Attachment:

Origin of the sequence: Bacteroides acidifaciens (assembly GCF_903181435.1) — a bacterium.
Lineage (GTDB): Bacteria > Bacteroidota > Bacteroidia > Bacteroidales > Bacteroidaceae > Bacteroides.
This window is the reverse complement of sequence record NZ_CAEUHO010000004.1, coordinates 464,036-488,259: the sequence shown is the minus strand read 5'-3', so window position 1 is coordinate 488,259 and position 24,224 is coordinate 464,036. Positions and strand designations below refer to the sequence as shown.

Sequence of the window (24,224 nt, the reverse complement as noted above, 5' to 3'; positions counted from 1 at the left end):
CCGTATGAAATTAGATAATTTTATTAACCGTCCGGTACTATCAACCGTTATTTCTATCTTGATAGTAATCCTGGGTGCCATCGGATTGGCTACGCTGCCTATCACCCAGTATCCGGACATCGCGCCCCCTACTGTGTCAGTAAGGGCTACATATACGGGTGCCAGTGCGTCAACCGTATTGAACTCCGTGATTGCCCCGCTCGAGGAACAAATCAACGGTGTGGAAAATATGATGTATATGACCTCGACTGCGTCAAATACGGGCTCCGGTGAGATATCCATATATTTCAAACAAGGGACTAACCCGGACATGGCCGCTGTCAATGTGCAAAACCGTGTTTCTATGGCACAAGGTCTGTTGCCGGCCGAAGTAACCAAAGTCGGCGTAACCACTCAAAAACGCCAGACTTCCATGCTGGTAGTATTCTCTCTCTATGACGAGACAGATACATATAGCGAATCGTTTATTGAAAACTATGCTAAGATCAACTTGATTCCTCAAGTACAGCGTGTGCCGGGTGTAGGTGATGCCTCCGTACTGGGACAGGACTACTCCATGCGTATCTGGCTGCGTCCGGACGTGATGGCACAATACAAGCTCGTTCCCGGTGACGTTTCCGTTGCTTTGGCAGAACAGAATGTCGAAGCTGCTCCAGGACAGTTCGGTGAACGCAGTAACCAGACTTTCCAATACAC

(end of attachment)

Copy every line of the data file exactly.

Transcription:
Origin of the sequence: Bacteroides acidifaciens (assembly GCF_903181435.1) — a bacterium.
Lineage (GTDB): Bacteria > Bacteroidota > Bacteroidia > Bacteroidales > Bacteroidaceae > Bacteroides.
This window is the reverse complement of sequence record NZ_CAEUHO010000004.1, coordinates 464,036-488,259: the sequence shown is the minus strand read 5'-3', so window position 1 is coordinate 488,259 and position 24,224 is coordinate 464,036. Positions and strand designations below refer to the sequence as shown.

Sequence of the window (24,224 nt, the reverse complement as noted above, 5' to 3'; positions counted from 1 at the left end):
CCGTATGAAATTAGATAATTTTATTAACCGTCCGGTACTATCAACCGTTATTTCTATCTTGATAGTAATCCTGGGTGCCATCGGATTGGCTACGCTGCCTATCACCCAGTATCCGGACATCGCGCCCCCTACTGTGTCAGTAAGGGCTACATATACGGGTGCCAGTGCGTCAACCGTATTGAACTCCGTGATTGCCCCGCTCGAGGAACAAATCAACGGTGTGGAAAATATGATGTATATGACCTCGACTGCGTCAAATACGGGCTCCGGTGAGATATCCATATATTTCAAACAAGGGACTAACCCGGACATGGCCGCTGTCAATGTGCAAAACCGTGTTTCTATGGCACAAGGTCTGTTGCCGGCCGAAGTAACCAAAGTCGGCGTAACCACTCAAAAACGCCAGACTTCCATGCTGGTAGTATTCTCTCTCTATGACGAGACAGATACATATAGCGAATCGTTTATTGAAAACTATGCTAAGATCAACTTGATTCCTCAAGTACAGCGTGTGCCGGGTGTAGGTGATGCCTCCGTACTGGGACAGGACTACTCCATGCGTATCTGGCTGCGTCCGGACGTGATGGCACAATACAAGCTCGTTCCCGGTGACGTTTCCGTTGCTTTGGCAGAACAGAATGTCGAAGCTGCTCCAGGACAGTTCGGTGAACGCAGTAACCAGACTTTCCAATACAC